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I'm used to using iterations of Visual Studio for my IDE needs, but I've long since wiped the machine I had that on and don't think I can have the program reinstalled on new main machine. Because of this I've mostly been using Geany to write up my code, then FireFTP to send it off to a faraway UNIX machine, then using gcc or g++ to compile my code. While I have no real qualms with this method, it is a bit annoying to have to always send off my code to a faraway machine just to compile and test it (as well as the constant back and forth between Geany and FireFTP when I have to do fixes and updates). This also causes an unintentional problem where I can only make executable files for the UNIX machine, but bringing it back over to my Windows machine for testing wouldn't work (unless there's something I don't know about that could make this work).

Does anyone know of a free IDE I could use for a Windows environment in order to solve this problem? Or at least some ways I could make the process of coding to FTPing to compiling to testing (and back again) easier and make my code cross-compatible?

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Wow, I never expected so many answers so quickly. Thanks for the suggestions guys, I'll have to look over each of these and see which ones I like best. For the record, I've only used Subversion (or something like it) once before so I'm rather new to it. –  Mathias Schnell Sep 25 '09 at 16:45
    
Yeah, this site is really great for getting fast, quality answers (not that my answer was great :P) –  Ed S. Sep 25 '09 at 16:46
    
What language(s)? –  voyager Sep 25 '09 at 16:48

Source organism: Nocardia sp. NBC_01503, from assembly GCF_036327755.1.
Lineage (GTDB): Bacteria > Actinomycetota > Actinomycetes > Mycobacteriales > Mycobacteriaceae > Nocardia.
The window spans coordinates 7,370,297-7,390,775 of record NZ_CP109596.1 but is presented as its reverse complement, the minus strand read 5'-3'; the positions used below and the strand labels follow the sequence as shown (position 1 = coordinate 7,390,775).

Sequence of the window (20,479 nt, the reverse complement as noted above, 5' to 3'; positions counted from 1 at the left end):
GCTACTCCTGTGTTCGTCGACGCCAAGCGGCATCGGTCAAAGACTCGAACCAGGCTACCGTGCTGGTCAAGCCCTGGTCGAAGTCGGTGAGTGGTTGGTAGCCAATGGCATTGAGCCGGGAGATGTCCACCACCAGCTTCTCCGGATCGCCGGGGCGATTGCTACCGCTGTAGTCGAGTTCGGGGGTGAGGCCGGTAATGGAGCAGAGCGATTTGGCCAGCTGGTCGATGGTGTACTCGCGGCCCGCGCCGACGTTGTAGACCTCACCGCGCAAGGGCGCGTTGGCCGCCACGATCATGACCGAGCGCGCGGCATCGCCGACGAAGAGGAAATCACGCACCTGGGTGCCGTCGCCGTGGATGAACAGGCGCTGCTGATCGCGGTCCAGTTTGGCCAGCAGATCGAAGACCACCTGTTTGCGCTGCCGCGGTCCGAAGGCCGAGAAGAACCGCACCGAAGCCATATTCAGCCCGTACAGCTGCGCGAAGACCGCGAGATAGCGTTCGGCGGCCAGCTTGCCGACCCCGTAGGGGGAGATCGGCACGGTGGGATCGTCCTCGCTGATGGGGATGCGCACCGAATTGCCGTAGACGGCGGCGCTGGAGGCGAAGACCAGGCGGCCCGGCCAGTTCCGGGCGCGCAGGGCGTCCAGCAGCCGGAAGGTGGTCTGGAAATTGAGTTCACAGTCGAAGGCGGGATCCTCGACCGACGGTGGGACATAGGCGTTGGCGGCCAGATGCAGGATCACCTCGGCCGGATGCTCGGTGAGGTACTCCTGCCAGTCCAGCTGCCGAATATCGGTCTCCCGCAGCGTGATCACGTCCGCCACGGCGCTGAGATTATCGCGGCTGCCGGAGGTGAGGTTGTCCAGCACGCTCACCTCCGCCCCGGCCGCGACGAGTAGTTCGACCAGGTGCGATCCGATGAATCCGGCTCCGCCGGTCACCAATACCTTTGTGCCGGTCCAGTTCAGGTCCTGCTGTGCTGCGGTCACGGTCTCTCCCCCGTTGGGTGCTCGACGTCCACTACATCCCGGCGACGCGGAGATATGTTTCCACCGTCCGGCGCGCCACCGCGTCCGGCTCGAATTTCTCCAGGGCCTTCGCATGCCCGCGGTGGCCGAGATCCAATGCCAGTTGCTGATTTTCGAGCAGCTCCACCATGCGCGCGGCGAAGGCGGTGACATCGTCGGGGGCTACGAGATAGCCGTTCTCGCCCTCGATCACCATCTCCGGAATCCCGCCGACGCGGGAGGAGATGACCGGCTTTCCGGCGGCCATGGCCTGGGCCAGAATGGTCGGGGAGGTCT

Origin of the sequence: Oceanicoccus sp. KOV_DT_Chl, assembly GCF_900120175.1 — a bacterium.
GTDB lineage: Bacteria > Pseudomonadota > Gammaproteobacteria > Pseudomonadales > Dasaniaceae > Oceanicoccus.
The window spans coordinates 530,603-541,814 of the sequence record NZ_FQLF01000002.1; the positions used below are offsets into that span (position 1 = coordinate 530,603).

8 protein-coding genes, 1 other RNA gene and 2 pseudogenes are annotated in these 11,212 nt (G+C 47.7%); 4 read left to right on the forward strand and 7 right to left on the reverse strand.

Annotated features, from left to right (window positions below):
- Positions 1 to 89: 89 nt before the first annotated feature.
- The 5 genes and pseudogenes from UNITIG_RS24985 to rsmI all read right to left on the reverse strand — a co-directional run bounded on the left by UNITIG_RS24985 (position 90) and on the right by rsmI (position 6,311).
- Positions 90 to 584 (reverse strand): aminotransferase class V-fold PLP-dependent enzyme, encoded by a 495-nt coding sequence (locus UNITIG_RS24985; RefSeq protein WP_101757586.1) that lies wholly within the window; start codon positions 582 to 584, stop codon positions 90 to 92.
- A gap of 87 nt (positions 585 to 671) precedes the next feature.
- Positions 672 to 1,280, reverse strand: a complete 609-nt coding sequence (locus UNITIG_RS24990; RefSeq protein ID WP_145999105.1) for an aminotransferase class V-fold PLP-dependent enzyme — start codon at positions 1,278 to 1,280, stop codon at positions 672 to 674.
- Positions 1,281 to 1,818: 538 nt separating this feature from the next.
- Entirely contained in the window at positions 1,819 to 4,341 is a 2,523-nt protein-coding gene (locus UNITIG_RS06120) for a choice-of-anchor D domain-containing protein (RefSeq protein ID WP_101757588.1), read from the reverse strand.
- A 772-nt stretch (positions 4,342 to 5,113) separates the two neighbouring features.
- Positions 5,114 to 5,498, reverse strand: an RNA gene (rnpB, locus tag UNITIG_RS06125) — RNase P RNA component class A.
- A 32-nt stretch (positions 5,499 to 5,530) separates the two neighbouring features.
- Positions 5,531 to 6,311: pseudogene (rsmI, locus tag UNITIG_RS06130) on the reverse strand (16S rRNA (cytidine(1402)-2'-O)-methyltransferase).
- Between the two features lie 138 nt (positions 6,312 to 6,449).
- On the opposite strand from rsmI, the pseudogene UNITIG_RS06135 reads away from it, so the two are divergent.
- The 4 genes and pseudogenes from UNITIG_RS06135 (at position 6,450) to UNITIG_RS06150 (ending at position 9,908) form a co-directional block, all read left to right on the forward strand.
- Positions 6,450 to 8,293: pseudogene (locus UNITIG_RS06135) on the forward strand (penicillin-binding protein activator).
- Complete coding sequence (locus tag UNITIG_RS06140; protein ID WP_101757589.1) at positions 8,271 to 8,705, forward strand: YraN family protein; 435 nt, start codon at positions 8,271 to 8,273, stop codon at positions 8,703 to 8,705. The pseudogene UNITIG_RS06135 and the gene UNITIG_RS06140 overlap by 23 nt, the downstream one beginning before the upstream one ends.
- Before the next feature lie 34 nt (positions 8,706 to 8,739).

C/C++, some Java, HTML, CSS and PHP now and then –  Mathias Schnell Sep 25 '09 at 16:52
    
Ahhh, then eclipse would probably be better for you. I only saw you mention C++. –  Ed S. Sep 25 '09 at 17:42

16 Answers 16

up vote 23 down vote accepted

It sounds like you would still prefer to use Visual Studio, so why not use Visual Studio Express?

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How about Eclipse?

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Can Eclipse work with ftp-file systems these days? –  Thorbjørn Ravn Andersen Jul 21 '10 at 15:36
    
The answer to "Can Eclipse " (I'm cutting you off there) is yes. Yes it can. –  samoz Jul 21 '10 at 23:34
2  
@samoz- Can Eclipse fail to Visual Studio? Oh, the answer is yes! :) –  DMan Dec 11 '10 at 22:47

Don't leave home without emacs. Maybe not your only "IDE" but I find it an indispensable companion.

Most recently I've been relying heavily on TFS + emacs integration (from TFS+emacs on SO).

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Emacs is the best IDE for general programming. –  Paul Nathan Sep 25 '09 at 19:23

How about Qt Creator ?

Edit: It supports a cross-platform framework (Qt) on Windows and Unix/Linux (as well as OS X), it supports most revision control systems -- and you can even run it on Windows and Linux and it'll look and behave the same.

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Check out Wascana, an Eclipse-based IDE that also comes prepackaged with CDT, MinGW+MYSYS, wxWidgets, and SDL. Just install and start developping immediately with Eclipse without the hassles of installing seperate installations of Cygwin or MinGW.

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Try out Netbeans, It has support for C/C++.